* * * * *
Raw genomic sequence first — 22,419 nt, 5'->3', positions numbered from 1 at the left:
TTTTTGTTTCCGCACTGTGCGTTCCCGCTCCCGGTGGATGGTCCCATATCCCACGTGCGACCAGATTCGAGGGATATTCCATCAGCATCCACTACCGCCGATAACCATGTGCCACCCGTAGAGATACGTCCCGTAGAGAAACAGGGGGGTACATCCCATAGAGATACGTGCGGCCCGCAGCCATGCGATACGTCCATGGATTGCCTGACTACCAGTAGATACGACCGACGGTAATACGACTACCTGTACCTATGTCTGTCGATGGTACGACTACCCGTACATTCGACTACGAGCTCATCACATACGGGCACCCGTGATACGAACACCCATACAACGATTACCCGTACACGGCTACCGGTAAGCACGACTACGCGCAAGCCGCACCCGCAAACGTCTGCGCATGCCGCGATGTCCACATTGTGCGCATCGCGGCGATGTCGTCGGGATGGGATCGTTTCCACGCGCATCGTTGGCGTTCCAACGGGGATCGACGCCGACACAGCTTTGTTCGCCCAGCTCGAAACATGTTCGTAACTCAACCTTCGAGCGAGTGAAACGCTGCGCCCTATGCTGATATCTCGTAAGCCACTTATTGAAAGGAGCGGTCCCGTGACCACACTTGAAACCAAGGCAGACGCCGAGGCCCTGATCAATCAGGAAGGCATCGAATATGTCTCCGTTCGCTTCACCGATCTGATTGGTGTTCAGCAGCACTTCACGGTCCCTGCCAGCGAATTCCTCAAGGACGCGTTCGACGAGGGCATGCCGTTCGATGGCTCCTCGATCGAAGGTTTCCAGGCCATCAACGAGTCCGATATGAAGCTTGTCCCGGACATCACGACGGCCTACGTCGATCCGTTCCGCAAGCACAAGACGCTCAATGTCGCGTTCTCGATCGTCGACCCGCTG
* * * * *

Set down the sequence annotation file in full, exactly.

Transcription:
Raw genomic sequence first — 22,419 nt, 5'->3', positions numbered from 1 at the left:
TTTTTGTTTCCGCACTGTGCGTTCCCGCTCCCGGTGGATGGTCCCATATCCCACGTGCGACCAGATTCGAGGGATATTCCATCAGCATCCACTACCGCCGATAACCATGTGCCACCCGTAGAGATACGTCCCGTAGAGAAACAGGGGGGTACATCCCATAGAGATACGTGCGGCCCGCAGCCATGCGATACGTCCATGGATTGCCTGACTACCAGTAGATACGACCGACGGTAATACGACTACCTGTACCTATGTCTGTCGATGGTACGACTACCCGTACATTCGACTACGAGCTCATCACATACGGGCACCCGTGATACGAACACCCATACAACGATTACCCGTACACGGCTACCGGTAAGCACGACTACGCGCAAGCCGCACCCGCAAACGTCTGCGCATGCCGCGATGTCCACATTGTGCGCATCGCGGCGATGTCGTCGGGATGGGATCGTTTCCACGCGCATCGTTGGCGTTCCAACGGGGATCGACGCCGACACAGCTTTGTTCGCCCAGCTCGAAACATGTTCGTAACTCAACCTTCGAGCGAGTGAAACGCTGCGCCCTATGCTGATATCTCGTAAGCCACTTATTGAAAGGAGCGGTCCCGTGACCACACTTGAAACCAAGGCAGACGCCGAGGCCCTGATCAATCAGGAAGGCATCGAATATGTCTCCGTTCGCTTCACCGATCTGATTGGTGTTCAGCAGCACTTCACGGTCCCTGCCAGCGAATTCCTCAAGGACGCGTTCGACGAGGGCATGCCGTTCGATGGCTCCTCGATCGAAGGTTTCCAGGCCATCAACGAGTCCGATATGAAGCTTGTCCCGGACATCACGACGGCCTACGTCGATCCGTTCCGCAAGCACAAGACGCTCAATGTCGCGTTCTCGATCGTCGACCCGCTG